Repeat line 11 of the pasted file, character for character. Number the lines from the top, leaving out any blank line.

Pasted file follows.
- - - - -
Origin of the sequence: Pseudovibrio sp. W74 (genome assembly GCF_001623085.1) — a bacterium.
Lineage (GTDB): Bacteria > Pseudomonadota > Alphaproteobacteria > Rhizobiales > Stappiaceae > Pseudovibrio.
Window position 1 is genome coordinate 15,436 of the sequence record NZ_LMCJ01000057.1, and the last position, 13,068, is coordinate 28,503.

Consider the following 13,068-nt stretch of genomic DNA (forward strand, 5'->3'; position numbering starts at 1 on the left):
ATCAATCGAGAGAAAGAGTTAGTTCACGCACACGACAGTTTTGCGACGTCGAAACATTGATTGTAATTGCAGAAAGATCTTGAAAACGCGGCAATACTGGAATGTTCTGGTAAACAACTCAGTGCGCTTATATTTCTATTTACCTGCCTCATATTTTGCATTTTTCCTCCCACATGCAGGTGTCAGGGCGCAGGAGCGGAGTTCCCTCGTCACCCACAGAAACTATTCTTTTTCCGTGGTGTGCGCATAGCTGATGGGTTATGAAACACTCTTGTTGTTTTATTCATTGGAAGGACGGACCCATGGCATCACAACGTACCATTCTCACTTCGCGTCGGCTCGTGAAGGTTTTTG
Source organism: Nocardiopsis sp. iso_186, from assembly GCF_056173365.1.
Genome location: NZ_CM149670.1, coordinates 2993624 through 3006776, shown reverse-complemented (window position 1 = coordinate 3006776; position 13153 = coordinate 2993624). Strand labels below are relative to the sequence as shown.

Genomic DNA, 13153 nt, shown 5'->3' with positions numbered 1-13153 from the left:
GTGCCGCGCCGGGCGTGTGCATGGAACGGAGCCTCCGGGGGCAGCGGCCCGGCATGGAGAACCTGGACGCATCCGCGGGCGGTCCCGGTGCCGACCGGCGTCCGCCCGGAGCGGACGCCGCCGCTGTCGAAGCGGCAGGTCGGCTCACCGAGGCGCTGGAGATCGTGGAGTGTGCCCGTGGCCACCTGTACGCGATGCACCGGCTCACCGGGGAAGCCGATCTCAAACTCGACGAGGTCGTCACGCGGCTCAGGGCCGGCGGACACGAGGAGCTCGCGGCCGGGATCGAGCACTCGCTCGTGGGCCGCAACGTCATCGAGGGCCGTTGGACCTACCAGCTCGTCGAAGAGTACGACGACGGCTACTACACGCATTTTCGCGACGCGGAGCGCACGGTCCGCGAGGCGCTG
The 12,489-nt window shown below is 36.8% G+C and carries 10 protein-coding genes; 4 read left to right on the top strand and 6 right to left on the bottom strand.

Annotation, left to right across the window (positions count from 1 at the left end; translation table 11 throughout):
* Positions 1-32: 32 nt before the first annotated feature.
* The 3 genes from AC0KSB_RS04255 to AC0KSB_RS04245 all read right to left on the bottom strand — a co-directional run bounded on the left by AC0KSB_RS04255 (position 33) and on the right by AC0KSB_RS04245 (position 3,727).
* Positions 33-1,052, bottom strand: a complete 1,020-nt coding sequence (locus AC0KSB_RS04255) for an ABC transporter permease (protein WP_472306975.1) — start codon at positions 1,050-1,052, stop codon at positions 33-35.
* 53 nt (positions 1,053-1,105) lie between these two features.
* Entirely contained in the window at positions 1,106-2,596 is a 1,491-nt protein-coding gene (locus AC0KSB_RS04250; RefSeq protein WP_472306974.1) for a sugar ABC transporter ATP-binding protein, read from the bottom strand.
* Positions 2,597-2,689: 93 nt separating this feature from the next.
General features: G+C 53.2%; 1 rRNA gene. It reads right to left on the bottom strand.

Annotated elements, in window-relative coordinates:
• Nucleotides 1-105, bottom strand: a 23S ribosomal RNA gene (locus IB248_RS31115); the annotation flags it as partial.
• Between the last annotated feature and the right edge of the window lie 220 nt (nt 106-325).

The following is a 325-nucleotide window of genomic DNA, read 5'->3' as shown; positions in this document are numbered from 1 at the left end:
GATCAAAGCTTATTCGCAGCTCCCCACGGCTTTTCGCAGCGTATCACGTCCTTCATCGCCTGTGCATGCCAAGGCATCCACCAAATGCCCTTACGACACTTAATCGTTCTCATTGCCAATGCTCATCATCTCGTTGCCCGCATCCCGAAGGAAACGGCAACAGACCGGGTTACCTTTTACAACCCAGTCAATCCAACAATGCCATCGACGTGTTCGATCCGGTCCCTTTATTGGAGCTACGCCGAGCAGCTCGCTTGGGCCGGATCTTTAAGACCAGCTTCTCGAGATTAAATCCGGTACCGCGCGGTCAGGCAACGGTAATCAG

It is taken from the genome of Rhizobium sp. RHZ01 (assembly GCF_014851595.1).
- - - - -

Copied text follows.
Annotation, left to right across the window (positions count from 1 at the left end; translation table 11 throughout):